Am I using the right violin method?
I've been playing the violin for about 7 months, with some interruptions (4 uninterrupted).
Fist 3 months I had been using 3 methods: Laureoux I, Wolfhart, Hohmann. Then I got new teacher and he continued with Laureoux only. Now it's over and we have been using Hans Sitt v. 1.
However, I find some études pretty difficult for my level, specially ones with flat notes. Do you guys think it is appropriate to my level?
I don't have many references on violin, so I don't know any common sequence of methods used to learn how to play the violin. I'd like to know some, if they are commonly used.
Thank you in advance.
There's no such thing as the "right method." There are many paths to violin proficiency, and there are successful musicians who have come from every background imaginable.
My first teacher used the first two books of Laoureux, along with Hrimaly scales, Sevcik (I forget which particular book), Wohlfahrt, Yost and Sitt, with repertoire pulled from all over. In retrospect I think she was not a great teacher (in terms of giving advice and correcting flaws in my setup), though I think the materials I studied were pretty good. I turn out to be one of those people who really like technical studies.
A good teacher will stretch you. If left to our own devices, many of us would just keep playing things we can play easily and well, thereby never making forward progress. So I would say that if you think some of the stuff is "too hard," that's just about right. Start slowly and increase speed gradually, as you improve. Soon you will be on to new "too hard" stuff!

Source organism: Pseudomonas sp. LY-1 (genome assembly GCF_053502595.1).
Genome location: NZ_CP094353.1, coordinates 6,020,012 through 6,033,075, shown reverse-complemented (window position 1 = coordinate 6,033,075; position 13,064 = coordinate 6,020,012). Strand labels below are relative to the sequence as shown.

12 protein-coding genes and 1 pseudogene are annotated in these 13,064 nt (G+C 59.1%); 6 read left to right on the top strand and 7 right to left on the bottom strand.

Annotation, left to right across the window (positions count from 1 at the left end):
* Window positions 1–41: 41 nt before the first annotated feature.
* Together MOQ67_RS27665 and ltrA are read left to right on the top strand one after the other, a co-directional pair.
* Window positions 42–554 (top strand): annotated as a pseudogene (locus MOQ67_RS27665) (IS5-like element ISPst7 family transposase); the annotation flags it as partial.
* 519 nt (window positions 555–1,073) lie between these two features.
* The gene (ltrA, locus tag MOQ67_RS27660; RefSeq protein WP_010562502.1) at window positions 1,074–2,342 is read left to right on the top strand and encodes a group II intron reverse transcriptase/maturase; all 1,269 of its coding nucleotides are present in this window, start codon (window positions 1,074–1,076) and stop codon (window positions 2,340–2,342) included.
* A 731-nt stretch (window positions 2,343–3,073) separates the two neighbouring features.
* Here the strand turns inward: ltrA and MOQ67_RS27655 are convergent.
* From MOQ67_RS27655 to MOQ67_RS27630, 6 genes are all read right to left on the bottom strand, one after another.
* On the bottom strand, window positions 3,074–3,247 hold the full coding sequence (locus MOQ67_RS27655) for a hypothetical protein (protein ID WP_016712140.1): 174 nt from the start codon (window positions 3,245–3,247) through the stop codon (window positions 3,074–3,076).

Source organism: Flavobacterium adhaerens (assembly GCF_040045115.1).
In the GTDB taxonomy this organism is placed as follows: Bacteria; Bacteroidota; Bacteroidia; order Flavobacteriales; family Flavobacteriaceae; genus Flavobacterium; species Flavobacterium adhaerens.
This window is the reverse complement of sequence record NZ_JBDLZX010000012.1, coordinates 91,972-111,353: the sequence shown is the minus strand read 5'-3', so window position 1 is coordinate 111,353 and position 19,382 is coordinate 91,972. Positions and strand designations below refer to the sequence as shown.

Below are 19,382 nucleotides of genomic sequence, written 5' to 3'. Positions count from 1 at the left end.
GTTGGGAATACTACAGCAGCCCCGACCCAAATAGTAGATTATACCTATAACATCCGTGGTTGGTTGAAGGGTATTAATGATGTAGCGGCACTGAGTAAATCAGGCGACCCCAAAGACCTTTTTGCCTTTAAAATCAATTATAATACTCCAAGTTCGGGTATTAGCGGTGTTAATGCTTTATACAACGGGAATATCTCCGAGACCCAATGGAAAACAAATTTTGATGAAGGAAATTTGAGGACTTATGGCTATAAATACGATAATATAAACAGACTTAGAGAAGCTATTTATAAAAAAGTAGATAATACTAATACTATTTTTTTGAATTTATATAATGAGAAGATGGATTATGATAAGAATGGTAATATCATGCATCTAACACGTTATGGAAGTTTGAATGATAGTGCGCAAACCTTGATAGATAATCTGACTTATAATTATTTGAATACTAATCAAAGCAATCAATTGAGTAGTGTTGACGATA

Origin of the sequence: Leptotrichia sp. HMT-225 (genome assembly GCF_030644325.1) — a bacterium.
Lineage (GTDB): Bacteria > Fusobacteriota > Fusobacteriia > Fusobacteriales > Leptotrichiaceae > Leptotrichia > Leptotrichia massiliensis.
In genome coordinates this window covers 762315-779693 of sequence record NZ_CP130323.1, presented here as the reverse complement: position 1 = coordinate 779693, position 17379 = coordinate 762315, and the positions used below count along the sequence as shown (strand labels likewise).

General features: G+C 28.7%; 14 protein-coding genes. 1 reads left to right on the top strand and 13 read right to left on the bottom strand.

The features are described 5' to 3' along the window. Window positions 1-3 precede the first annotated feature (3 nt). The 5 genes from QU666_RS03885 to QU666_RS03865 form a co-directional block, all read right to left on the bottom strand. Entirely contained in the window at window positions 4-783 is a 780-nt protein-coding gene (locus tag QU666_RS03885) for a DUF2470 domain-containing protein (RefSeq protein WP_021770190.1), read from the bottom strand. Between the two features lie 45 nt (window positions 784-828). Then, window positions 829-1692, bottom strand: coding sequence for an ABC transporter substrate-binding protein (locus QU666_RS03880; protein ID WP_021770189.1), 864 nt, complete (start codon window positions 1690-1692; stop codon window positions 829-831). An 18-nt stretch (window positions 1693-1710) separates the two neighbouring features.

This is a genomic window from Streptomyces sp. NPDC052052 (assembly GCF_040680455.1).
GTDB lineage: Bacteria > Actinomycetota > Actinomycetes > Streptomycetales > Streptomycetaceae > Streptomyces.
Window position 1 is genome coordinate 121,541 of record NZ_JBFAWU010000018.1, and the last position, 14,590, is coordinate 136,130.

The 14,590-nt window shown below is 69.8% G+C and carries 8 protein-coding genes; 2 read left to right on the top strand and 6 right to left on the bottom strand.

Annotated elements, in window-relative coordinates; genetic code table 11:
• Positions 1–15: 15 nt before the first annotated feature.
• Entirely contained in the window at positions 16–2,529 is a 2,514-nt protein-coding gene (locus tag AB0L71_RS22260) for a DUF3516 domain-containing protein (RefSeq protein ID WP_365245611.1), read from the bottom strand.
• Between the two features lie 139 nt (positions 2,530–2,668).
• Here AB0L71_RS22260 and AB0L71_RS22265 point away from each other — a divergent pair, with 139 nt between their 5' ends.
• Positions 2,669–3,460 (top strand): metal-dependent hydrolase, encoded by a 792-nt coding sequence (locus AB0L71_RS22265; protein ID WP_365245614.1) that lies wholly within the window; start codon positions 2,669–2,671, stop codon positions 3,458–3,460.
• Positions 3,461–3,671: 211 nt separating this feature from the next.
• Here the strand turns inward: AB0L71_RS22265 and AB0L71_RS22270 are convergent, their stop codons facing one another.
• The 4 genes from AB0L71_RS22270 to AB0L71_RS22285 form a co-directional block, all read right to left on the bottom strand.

While there are a lot of "Methods" and each one has it's supporters as well as detractors, the critical part of the learning is the chemistry between student and teacher.
Thank you for all the help.
I'm sure that the adherence to a specific series of books or sequence of materials certainly looks good on paper. I am of the belief that regardless of what sort of dogma gets pushed by individual or corporate interests, there is no static method that guarantees results for every student. My point about the teacher is that any instructor must be able to perceive after a reasonable amount of time with a student the manner in which they must approach their instruction, and what skills the student needs to acquire, and that informs the choice of repertoire.
I agree with Gene that it's not about the books, but if you're jumping around among all kinds of different method books without any kind of indication from your teacher that there's an overall plan, then that's not good either.
Yes Paul, I totally agree. A random hodgepodge of material with no indication as to its goals isn't good at all.
Yes, my first teacher presented me with a to-do list of method-plus-etudes but it lacked focus. I didn't really begin to assemble any proper foundation--any sort of conception of what playing violin meant--until a subsequent teacher sat me down with some Suzuki material (less difficult stuff than I'd been trying and failing to play) and had me focus the technique onto repertoire. Suddenly all of those Sevcik bowing variations had meaning.
I think a distinction could be made between étude books and method books, although one could be embedded in the other.Auer for instance dedicates a whole first book on bowing open strings to teach bowing and rhythm, second book on first position, etc. De Bériot structures his method in terms of positions. I came across books by Maurice Onderet, he structures his on a system of intervals. Suzuki in the faithful pedagogical form clearly is a method. I would suggest that method books, usually in series, lay out a certain plan of study according to a certain philosophical perspective. Within these books, the author will include etudes.